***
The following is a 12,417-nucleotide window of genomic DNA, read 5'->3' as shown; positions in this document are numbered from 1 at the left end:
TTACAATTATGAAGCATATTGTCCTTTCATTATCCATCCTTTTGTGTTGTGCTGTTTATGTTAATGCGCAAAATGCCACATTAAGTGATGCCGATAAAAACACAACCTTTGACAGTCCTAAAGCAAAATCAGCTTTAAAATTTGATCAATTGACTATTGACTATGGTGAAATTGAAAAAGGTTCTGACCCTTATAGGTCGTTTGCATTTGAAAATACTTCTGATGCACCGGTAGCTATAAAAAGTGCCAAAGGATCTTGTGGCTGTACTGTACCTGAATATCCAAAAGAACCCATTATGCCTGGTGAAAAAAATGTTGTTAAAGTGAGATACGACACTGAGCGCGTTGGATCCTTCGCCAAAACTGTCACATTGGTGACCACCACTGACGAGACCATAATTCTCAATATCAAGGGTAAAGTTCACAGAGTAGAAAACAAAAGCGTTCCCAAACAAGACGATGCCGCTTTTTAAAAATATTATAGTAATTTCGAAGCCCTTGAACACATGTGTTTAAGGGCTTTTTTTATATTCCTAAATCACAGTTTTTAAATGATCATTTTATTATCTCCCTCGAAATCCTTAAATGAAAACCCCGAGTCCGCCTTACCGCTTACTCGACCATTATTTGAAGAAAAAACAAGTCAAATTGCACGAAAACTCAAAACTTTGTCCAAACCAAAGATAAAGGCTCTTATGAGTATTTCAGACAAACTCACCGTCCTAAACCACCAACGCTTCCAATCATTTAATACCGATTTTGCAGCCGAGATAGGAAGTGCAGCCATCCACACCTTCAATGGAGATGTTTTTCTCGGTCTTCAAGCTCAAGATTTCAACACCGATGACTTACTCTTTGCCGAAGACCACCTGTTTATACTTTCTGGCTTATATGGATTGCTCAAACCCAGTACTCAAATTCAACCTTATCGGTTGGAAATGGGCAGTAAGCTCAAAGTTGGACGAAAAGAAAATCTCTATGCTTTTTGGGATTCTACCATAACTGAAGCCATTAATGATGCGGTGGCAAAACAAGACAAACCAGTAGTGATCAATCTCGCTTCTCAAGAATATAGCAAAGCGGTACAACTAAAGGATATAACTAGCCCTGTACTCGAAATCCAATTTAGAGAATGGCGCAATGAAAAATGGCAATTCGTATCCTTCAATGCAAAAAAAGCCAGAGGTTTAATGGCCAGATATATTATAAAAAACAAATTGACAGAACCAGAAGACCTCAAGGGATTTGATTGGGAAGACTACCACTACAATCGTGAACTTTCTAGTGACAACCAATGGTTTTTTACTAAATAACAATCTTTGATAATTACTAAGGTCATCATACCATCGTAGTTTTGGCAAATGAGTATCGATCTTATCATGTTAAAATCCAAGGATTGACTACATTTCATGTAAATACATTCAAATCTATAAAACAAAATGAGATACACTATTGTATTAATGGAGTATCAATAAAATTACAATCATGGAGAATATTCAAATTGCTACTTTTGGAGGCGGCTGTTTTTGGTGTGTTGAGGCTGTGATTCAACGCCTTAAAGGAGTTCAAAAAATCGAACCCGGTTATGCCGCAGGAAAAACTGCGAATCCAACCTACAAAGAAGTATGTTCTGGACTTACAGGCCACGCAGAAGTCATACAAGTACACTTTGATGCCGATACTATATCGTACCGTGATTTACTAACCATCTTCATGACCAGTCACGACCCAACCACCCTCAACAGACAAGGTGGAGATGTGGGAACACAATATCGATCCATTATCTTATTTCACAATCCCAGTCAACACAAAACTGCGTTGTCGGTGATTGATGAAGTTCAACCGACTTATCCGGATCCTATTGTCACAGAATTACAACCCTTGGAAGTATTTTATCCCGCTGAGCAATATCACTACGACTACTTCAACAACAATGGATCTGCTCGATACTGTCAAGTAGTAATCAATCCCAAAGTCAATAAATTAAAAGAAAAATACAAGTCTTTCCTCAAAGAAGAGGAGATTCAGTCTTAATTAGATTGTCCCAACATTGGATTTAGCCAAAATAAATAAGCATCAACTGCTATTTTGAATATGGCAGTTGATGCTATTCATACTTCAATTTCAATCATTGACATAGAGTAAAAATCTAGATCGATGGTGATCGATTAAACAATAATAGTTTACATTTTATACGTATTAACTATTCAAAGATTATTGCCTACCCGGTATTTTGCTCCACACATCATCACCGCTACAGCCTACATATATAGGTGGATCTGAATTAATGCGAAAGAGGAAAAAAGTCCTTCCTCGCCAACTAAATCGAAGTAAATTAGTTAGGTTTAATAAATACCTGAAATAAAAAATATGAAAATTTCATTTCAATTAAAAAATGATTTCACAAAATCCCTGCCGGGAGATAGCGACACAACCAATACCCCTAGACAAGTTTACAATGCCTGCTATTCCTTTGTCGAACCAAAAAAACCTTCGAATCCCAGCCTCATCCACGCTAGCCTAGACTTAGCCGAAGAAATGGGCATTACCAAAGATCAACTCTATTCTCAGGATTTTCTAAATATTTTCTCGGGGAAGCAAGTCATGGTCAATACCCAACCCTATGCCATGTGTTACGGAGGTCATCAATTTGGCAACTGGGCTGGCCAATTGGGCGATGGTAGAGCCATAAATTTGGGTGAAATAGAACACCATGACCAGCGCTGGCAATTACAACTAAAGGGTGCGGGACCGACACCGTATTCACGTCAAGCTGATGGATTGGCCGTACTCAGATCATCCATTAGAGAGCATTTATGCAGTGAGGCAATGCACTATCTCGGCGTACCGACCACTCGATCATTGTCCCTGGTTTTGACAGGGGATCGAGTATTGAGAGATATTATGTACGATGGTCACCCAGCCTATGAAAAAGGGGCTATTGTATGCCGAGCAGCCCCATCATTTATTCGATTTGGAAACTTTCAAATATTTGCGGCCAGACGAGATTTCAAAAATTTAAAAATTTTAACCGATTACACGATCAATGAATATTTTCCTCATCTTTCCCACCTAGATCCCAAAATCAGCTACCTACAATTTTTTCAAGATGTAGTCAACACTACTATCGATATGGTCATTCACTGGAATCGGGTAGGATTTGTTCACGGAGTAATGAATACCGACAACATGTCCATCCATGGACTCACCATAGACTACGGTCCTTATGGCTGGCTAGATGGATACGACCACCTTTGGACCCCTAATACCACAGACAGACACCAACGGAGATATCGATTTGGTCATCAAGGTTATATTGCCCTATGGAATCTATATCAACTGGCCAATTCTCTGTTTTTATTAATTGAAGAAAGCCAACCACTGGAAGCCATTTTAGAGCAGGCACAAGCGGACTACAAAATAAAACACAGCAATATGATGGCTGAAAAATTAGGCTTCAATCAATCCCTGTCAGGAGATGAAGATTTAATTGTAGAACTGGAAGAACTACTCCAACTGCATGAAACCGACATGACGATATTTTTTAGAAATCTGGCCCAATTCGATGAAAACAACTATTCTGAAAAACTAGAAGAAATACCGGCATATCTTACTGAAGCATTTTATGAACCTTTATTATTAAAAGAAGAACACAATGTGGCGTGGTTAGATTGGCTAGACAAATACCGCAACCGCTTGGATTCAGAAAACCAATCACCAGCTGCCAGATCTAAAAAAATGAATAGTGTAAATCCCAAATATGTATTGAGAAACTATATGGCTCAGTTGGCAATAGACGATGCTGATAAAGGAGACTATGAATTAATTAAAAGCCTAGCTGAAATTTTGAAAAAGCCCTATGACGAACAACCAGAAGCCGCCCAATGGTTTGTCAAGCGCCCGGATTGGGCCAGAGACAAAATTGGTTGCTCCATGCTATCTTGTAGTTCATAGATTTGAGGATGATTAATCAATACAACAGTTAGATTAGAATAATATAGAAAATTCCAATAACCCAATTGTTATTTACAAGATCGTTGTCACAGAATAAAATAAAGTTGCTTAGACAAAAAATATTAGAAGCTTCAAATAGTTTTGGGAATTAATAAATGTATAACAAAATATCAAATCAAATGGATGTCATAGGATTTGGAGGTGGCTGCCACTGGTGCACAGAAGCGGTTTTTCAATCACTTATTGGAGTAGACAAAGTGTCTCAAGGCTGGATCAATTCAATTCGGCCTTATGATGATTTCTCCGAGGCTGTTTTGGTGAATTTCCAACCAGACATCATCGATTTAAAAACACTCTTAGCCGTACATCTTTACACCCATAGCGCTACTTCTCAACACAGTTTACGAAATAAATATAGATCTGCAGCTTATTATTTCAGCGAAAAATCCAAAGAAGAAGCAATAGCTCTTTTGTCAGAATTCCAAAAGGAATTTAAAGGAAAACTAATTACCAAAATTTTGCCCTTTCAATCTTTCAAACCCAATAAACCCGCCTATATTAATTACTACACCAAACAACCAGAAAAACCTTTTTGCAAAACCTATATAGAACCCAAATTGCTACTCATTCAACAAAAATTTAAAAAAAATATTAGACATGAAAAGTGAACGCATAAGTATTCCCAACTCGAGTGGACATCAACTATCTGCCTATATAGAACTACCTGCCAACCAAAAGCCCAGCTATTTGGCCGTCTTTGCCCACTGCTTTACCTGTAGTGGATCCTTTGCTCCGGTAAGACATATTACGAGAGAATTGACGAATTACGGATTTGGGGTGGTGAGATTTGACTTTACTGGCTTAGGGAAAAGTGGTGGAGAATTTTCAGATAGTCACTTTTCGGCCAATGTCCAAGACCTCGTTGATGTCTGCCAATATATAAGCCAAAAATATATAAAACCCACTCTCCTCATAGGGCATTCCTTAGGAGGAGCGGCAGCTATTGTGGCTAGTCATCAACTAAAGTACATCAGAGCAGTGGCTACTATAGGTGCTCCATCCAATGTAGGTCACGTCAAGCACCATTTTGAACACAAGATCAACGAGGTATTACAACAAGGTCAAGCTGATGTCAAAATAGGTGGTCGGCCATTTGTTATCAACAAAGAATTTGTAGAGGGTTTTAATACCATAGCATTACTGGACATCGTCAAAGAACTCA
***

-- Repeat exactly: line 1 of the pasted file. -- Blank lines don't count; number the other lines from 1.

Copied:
The following is a 12,417-nucleotide window of genomic DNA, read 5'->3' as shown; positions in this document are numbered from 1 at the left end: